A week or two later, Mark called Dave and I to his office. Once we arrived, Mark gave us the news. As he had hoped, the updated copy of Heroes3 had leaked to the Usenet Warez boards. George downloaded a copy... and discovered it belonged to... Nick Ferrari.
According to 3DO, Nick Ferrari reviewed games for the Philadelphia Inquirer (it may have been the Boston Globe (I don’t exactly recall (it was East Coast USA)). When 3DO called the newspaper, to complain about their reporter leaking software to the internet, the newspaper replied, “We don’t do game reviews, and we have anyone working for us by the name of Nick Ferrari.”
While Nick Ferrari didn’t work at the Philadelphia Inquirer, 3DO did have his mailing address. At the time, while you could download software from the internet, most people only had a dial-up connection. Because of this, Warez piracy was limited in practice. Buying a game, at a retail store, was still the most efficient method of delivery and acquisition. So, to get Heroes3 into the hands of Nick Ferrari, 3DO sent his copy via the US Postal Service.
When the Police paid a visit to Nick’s mailing address, they discovered Nick Ferrari was the pseudonym for a 14-year-old boy. He had apparently called 3DO and Sierra, told them he reviewed computer games for the Philadelphia Inquirer, and asked to be put on their list of game reporters receiving preview builds. Neither 3DO nor Sierra thought to call the Philadelphia Inquirer and double check the credentials of ‘Nick Ferrari’. They simply added him to the list, and when ‘Nick’ got free games in the mail, he played them, and subsequently uploaded them to Usenet.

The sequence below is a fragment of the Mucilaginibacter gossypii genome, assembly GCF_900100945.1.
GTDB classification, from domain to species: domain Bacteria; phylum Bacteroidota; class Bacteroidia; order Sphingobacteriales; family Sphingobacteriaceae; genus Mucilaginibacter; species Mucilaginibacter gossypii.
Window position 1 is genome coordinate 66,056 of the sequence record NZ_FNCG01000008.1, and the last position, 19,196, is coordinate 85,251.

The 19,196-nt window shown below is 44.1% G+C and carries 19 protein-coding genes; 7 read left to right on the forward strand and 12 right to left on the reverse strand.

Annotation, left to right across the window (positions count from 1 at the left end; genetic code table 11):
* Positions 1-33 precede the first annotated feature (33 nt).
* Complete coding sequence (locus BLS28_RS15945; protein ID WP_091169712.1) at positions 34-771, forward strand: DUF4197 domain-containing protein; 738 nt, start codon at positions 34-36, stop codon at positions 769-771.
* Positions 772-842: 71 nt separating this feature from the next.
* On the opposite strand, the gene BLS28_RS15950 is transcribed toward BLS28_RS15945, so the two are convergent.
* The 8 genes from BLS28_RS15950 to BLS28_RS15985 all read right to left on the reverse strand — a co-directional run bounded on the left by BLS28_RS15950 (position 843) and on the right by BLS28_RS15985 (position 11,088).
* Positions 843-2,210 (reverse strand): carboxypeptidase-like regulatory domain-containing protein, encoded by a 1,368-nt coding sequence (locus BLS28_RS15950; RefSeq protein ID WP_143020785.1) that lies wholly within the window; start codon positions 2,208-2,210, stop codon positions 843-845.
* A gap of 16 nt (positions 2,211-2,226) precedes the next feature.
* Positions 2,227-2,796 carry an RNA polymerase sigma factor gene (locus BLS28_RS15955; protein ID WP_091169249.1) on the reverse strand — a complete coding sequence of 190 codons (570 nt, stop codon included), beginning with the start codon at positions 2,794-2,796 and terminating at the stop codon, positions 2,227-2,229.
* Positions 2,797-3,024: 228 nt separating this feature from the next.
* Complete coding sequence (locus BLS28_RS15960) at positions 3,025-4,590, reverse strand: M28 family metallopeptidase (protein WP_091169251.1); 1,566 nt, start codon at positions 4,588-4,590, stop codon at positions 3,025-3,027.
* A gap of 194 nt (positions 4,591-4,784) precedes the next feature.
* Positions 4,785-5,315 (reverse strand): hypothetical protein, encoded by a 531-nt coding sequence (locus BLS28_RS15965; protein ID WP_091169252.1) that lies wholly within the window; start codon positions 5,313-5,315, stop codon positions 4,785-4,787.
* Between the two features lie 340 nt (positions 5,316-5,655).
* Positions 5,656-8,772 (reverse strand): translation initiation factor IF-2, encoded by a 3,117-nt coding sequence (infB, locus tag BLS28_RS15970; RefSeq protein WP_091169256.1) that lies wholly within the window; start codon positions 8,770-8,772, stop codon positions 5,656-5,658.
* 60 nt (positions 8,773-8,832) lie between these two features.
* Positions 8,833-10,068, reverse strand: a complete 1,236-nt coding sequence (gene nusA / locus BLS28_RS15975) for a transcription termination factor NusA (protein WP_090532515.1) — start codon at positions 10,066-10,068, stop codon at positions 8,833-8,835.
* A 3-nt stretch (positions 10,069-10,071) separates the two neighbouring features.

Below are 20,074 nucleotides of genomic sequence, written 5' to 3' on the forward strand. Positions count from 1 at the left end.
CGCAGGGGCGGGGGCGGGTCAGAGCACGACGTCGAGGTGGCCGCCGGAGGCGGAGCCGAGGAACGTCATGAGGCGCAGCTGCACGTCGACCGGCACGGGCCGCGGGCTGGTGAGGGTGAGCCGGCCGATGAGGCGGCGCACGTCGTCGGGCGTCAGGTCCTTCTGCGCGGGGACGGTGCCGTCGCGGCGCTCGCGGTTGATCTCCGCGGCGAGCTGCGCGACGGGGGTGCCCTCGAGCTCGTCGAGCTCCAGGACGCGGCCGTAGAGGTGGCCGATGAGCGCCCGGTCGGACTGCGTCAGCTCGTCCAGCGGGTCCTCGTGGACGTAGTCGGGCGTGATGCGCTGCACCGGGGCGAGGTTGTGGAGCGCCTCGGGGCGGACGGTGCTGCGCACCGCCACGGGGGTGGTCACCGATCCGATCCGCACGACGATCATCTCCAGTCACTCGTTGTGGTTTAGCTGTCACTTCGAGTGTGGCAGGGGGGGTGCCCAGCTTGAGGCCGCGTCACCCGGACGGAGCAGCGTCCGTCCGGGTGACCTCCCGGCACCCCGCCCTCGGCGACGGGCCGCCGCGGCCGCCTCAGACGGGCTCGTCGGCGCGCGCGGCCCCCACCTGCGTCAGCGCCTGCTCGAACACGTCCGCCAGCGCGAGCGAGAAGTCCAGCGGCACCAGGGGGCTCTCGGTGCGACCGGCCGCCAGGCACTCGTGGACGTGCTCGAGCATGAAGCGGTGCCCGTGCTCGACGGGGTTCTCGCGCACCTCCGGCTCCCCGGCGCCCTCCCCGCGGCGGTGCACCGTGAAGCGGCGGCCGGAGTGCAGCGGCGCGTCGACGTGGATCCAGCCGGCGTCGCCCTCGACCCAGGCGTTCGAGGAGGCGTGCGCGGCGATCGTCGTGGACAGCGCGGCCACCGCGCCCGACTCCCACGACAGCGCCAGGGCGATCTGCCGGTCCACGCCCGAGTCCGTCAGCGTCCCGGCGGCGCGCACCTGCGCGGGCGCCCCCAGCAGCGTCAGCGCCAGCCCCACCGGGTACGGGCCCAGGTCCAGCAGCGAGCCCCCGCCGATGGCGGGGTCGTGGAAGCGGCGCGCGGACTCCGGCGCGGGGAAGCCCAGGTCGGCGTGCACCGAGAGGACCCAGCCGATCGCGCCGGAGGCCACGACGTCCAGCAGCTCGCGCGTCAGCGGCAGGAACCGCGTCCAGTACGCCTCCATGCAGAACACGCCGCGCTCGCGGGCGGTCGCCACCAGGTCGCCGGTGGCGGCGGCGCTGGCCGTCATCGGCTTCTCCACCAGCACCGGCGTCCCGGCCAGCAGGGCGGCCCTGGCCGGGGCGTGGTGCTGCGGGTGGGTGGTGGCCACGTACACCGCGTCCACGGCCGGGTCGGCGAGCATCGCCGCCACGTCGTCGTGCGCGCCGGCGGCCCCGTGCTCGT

David asked, “No lawsuit?”
Mildly exasperated, Mark replied, “You want to sue a 14-year-old kid?”
I chirped in, “Could you imagine the headline? 3DO sues 14-year-old kid, and his parents, over video game?”
David smirked, “Could we at least have him arrested and put behind bars for 24 hours?”
We all chuckled.
We all knew how it was going to go.
Nick Ferrari was going to disappear (which he did)... and we all were gonna have to eat it.
Behemoth Cave Interview
Questions 15-18, of 18
This interview was conducted by Behemoth Cave (Webpage & Facebook) and originally published on November 10th, 2020. It’s another relatively long interview, comprised of 33 questions in 18 parts. This is the final collection of questions: 15 to 18, of 18. I will begin postings for another interview in the next Newsletter.